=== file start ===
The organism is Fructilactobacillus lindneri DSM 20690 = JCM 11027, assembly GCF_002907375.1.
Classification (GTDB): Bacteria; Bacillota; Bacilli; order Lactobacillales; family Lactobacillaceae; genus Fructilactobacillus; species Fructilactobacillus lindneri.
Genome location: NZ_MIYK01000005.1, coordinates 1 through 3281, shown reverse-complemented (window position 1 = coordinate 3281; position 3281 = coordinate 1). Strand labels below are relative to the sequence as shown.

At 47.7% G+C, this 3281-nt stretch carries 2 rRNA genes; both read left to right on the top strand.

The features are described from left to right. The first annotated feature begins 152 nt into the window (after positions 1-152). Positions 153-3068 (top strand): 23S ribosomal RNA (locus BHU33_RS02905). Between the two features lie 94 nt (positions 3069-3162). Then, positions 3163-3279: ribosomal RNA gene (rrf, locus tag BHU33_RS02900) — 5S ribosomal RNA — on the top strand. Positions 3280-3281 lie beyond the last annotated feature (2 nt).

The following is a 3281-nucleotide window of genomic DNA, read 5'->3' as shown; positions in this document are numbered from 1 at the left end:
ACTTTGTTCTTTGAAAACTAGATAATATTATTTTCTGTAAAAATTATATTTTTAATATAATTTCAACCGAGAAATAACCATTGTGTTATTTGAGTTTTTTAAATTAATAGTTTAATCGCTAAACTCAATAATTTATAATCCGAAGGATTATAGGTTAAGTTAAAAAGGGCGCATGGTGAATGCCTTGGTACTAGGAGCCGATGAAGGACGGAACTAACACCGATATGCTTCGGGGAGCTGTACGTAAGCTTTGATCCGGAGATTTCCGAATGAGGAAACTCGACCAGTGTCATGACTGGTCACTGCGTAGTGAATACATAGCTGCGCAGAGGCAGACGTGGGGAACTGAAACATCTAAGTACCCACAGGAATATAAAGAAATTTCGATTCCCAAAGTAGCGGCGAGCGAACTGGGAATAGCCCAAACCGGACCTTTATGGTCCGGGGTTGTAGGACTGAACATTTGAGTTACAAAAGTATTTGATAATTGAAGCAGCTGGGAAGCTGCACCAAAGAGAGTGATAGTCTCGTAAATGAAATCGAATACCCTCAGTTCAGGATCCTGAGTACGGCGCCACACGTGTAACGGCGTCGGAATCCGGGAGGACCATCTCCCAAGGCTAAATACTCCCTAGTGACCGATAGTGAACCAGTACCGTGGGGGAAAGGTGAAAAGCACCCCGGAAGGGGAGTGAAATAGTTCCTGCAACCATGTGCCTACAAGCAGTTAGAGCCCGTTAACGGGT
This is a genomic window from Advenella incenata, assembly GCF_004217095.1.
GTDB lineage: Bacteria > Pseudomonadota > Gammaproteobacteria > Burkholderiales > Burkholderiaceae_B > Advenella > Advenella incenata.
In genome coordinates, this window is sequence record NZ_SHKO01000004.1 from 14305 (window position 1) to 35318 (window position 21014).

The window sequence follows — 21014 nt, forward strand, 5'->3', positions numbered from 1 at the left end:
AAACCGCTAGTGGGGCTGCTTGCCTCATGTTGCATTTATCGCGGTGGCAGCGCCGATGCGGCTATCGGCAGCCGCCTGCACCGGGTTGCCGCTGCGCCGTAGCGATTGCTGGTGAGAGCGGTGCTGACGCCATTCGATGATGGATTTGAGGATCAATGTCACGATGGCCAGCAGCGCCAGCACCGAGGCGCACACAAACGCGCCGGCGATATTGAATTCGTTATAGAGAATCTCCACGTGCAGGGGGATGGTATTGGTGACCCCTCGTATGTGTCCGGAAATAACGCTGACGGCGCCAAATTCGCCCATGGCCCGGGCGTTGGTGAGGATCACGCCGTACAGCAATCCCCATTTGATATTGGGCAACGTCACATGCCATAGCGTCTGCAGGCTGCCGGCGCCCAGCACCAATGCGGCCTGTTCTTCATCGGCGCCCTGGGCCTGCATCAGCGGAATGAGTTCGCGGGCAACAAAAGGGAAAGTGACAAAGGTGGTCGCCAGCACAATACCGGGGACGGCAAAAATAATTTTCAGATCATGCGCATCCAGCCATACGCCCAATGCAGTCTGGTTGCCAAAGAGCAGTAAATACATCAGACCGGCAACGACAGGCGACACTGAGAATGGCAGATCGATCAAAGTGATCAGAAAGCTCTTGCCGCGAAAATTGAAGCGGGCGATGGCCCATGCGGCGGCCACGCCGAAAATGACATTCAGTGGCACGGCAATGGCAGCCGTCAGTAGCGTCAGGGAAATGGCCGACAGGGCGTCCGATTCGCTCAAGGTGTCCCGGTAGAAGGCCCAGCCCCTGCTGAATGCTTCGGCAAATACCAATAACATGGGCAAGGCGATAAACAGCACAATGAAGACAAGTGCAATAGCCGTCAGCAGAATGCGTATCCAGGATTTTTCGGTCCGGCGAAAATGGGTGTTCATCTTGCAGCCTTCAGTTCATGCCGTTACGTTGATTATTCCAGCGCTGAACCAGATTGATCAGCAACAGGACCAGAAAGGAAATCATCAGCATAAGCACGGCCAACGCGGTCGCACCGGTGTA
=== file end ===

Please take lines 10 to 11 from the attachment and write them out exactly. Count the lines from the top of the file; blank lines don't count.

In genome coordinates, this window is sequence record NZ_SHKO01000004.1 from 14305 (window position 1) to 35318 (window position 21014).

The window sequence follows — 21014 nt, forward strand, 5'->3', positions numbered from 1 at the left end: